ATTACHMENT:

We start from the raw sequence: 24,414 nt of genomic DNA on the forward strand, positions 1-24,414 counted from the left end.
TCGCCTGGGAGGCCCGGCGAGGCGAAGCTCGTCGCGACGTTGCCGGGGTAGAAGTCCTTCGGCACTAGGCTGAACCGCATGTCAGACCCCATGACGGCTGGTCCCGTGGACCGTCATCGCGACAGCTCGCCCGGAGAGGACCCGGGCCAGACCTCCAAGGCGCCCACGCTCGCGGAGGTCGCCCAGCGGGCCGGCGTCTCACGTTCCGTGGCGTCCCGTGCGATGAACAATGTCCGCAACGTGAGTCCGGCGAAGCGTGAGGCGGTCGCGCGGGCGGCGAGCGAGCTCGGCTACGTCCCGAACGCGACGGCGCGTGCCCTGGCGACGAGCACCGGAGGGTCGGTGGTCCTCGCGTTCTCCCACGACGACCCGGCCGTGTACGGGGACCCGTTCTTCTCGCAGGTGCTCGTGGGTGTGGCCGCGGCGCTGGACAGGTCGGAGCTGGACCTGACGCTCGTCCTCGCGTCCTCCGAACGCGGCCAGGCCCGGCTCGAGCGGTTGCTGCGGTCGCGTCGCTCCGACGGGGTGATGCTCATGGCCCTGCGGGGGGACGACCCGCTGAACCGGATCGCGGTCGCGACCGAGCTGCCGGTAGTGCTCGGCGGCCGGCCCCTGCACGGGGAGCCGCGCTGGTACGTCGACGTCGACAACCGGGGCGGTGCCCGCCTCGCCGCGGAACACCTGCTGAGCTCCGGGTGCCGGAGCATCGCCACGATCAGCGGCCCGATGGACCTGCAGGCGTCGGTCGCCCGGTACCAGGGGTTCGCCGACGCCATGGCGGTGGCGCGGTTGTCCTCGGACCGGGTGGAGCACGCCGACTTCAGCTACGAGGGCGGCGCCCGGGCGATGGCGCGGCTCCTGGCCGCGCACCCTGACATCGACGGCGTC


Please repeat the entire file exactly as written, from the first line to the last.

We start from the raw sequence: 24,414 nt of genomic DNA on the forward strand, positions 1-24,414 counted from the left end.
TCGCCTGGGAGGCCCGGCGAGGCGAAGCTCGTCGCGACGTTGCCGGGGTAGAAGTCCTTCGGCACTAGGCTGAACCGCATGTCAGACCCCATGACGGCTGGTCCCGTGGACCGTCATCGCGACAGCTCGCCCGGAGAGGACCCGGGCCAGACCTCCAAGGCGCCCACGCTCGCGGAGGTCGCCCAGCGGGCCGGCGTCTCACGTTCCGTGGCGTCCCGTGCGATGAACAATGTCCGCAACGTGAGTCCGGCGAAGCGTGAGGCGGTCGCGCGGGCGGCGAGCGAGCTCGGCTACGTCCCGAACGCGACGGCGCGTGCCCTGGCGACGAGCACCGGAGGGTCGGTGGTCCTCGCGTTCTCCCACGACGACCCGGCCGTGTACGGGGACCCGTTCTTCTCGCAGGTGCTCGTGGGTGTGGCCGCGGCGCTGGACAGGTCGGAGCTGGACCTGACGCTCGTCCTCGCGTCCTCCGAACGCGGCCAGGCCCGGCTCGAGCGGTTGCTGCGGTCGCGTCGCTCCGACGGGGTGATGCTCATGGCCCTGCGGGGGGACGACCCGCTGAACCGGATCGCGGTCGCGACCGAGCTGCCGGTAGTGCTCGGCGGCCGGCCCCTGCACGGGGAGCCGCGCTGGTACGTCGACGTCGACAACCGGGGCGGTGCCCGCCTCGCCGCGGAACACCTGCTGAGCTCCGGGTGCCGGAGCATCGCCACGATCAGCGGCCCGATGGACCTGCAGGCGTCGGTCGCCCGGTACCAGGGGTTCGCCGACGCCATGGCGGTGGCGCGGTTGTCCTCGGACCGGGTGGAGCACGCCGACTTCAGCTACGAGGGCGGCGCCCGGGCGATGGCGCGGCTCCTGGCCGCGCACCCTGACATCGACGGCGTC